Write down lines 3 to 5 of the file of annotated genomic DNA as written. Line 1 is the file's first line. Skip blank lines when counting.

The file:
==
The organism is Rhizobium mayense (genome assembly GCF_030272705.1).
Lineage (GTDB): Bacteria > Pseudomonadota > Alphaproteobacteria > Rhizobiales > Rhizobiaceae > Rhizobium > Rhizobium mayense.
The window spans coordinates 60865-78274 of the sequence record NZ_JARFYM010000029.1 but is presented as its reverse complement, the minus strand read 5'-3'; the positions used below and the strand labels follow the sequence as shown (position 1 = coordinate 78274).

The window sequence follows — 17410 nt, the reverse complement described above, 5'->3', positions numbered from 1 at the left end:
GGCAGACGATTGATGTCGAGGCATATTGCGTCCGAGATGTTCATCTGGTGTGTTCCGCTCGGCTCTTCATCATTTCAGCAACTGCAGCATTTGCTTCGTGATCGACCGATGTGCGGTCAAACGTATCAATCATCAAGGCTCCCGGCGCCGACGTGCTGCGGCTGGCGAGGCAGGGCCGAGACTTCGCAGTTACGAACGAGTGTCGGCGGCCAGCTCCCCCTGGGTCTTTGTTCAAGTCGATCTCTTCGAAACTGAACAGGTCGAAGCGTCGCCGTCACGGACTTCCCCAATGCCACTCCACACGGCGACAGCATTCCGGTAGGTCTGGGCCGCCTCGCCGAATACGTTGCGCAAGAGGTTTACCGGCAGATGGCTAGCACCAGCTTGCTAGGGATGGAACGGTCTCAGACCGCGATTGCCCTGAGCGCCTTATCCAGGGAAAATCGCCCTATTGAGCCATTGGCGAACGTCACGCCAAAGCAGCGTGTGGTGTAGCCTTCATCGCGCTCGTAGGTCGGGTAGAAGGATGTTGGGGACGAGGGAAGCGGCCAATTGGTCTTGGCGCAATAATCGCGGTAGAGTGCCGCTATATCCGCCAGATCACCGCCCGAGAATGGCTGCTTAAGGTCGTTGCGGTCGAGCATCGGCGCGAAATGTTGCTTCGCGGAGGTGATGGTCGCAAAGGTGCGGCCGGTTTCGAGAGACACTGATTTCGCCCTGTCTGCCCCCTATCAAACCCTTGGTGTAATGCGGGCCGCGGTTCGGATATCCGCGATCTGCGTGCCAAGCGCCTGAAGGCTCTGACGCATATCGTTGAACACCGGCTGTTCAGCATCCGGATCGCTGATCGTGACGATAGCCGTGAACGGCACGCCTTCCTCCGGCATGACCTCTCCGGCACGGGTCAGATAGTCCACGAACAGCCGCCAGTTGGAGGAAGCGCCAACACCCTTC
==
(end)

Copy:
The window spans coordinates 60865-78274 of the sequence record NZ_JARFYM010000029.1 but is presented as its reverse complement, the minus strand read 5'-3'; the positions used below and the strand labels follow the sequence as shown (position 1 = coordinate 78274).

The window sequence follows — 17410 nt, the reverse complement described above, 5'->3', positions numbered from 1 at the left end:
GGCAGACGATTGATGTCGAGGCATATTGCGTCCGAGATGTTCATCTGGTGTGTTCCGCTCGGCTCTTCATCATTTCAGCAACTGCAGCATTTGCTTCGTGATCGACCGATGTGCGGTCAAACGTATCAATCATCAAGGCTCCCGGCGCCGACGTGCTGCGGCTGGCGAGGCAGGGCCGAGACTTCGCAGTTACGAACGAGTGTCGGCGGCCAGCTCCCCCTGGGTCTTTGTTCAAGTCGATCTCTTCGAAACTGAACAGGTCGAAGCGTCGCCGTCACGGACTTCCCCAATGCCACTCCACACGGCGACAGCATTCCGGTAGGTCTGGGCCGCCTCGCCGAATACGTTGCGCAAGAGGTTTACCGGCAGATGGCTAGCACCAGCTTGCTAGGGATGGAACGGTCTCAGACCGCGATTGCCCTGAGCGCCTTATCCAGGGAAAATCGCCCTATTGAGCCATTGGCGAACGTCACGCCAAAGCAGCGTGTGGTGTAGCCTTCATCGCGCTCGTAGGTCGGGTAGAAGGATGTTGGGGACGAGGGAAGCGGCCAATTGGTCTTGGCGCAATAATCGCGGTAGAGTGCCGCTATATCCGCCAGATCACCGCCCGAGAATGGCTGCTTAAGGTCGTTGCGGTCGAGCATCGGCGCGAAATGTTGCTTCGCGGAGGTGATGGTCGCAAAGGTGCGGCCGGTTTCGAGAGACACTGATTTCGCCCTGTCTGCCCCCTATCAAACCCTTGGTGTAATGCGGGCCGCGGTTCGGATATCCGCGATCTGCGTGCCAAGCGCCTGAAGGCTCTGACGCATATCGTTGAACACCGGCTGTTCAGCATCCGGATCGCTGATCGTGACGATAGCCGTGAACGGCACGCCTTCCTCCGGCATGACCTCTCCGGCACGGGTCAGATAGTCCACGAACAGCCGCCAGTTGGAGGAAGCGCCAACACCCTTC